Square chedi, Lamphun
|Coordinates (Municipality office): Coordinates:|
|• Type||Town municipality|
Lamphun (ลำพูน) (Thai pronunciation: [lām.pʰūːn]) is a town (thesaban mueang) in northern Thailand, capital of Lamphun Province. It covers the whole tambon Nai Mueang of Mueang Lamphun district. As of 2006 it has a population of 14,030.
|Climate data for Lamphun (1981–2010)|
|Average high °C (°F)||30.8
|Average low °C (°F)||14.3
|Rainfall mm (inches)||2.8
|Avg. rainy days (≥ 1 mm)||1||1||1||6||15||15||15||18||17||11||7||1||108|
|Source: Thai Meteorological Department (Normal 1981-2010), (Avg. rainy days 1961-1990)|
Lamphun was founded in the 9th century by Queen Chama Thevi as the capital of the Haripunchai Kingdom, the last and most northerly Mon kingdom in the area which now forms Thailand. Around 25 km south of Chiang Mai, it was constructed in the shape of a conch shell, following the Khuang River on its east side and divided by moats at the remaining points of the compass.
Queen Chama Thevi is remembered in the Wat of her name, which is said to be the resting place of her ashes. Near the town's main morning market in the southwest of the city is a statue of the queen at which offerings are still made today by citizens.
While still living in the north King Mangrai was visited by some merchants from the Mon Kingdom, and hearing of the wealth of Lamphun he determined to conquer it, even against the advice of his councilors.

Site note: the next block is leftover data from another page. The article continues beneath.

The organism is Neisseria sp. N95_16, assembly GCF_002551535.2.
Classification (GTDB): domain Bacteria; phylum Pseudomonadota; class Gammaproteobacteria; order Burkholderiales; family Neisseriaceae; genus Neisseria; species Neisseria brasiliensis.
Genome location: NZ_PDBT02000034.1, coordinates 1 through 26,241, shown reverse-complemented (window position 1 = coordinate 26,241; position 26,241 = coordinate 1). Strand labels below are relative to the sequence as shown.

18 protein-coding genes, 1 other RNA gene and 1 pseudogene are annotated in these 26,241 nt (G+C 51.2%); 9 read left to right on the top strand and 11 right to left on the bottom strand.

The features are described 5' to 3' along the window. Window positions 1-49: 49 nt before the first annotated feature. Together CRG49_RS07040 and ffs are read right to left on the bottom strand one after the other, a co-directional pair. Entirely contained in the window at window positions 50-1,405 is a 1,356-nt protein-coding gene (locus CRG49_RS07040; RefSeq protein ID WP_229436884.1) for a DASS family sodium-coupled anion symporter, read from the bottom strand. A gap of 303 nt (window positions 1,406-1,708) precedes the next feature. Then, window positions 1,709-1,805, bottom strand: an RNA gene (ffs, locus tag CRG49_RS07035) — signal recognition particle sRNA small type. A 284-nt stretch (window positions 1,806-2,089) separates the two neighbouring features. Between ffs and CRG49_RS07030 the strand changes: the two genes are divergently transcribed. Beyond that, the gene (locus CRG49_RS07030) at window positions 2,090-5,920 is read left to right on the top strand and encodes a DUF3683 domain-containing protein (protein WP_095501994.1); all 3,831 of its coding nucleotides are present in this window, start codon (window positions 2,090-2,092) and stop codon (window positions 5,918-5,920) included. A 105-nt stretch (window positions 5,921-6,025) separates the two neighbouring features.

As it was deemed impossible to take the city by force, he sent a skilful merchant called Ai Fa to gain the confidence of the King Yi Ba, and in time he became the chief minister and managed to undermine the king's authority.
In 1281, with the people in a state of discontent, Mangrai defeated the Mon Kingdom, and added the city and its wealth to his kingdom, while Yi Ba, the last king of Hariphunchai, was forced to flee south to Lampang. Lamphun was then incorporated into the new Lanna Kingdom. Ai Fa was subsequently appointed king, and King Mangrai began building the fortress Wiang Kum Kam as his new capital.
Lamphun is host to one of northern Thailand's most important temples, Wat Phra That Hariphunchai, featured on the reverse of the one-satang coin. The phra that in the title indicates the presence of a Buddha relic, in this case one of his hairs, which was interred in the chedi in 897, which is probably the founding date of the wat.
The town is surrounded by lush countryside punctuated by rice fields and orchards of the popular fruit, longan, which is celebrated in a festival every August.
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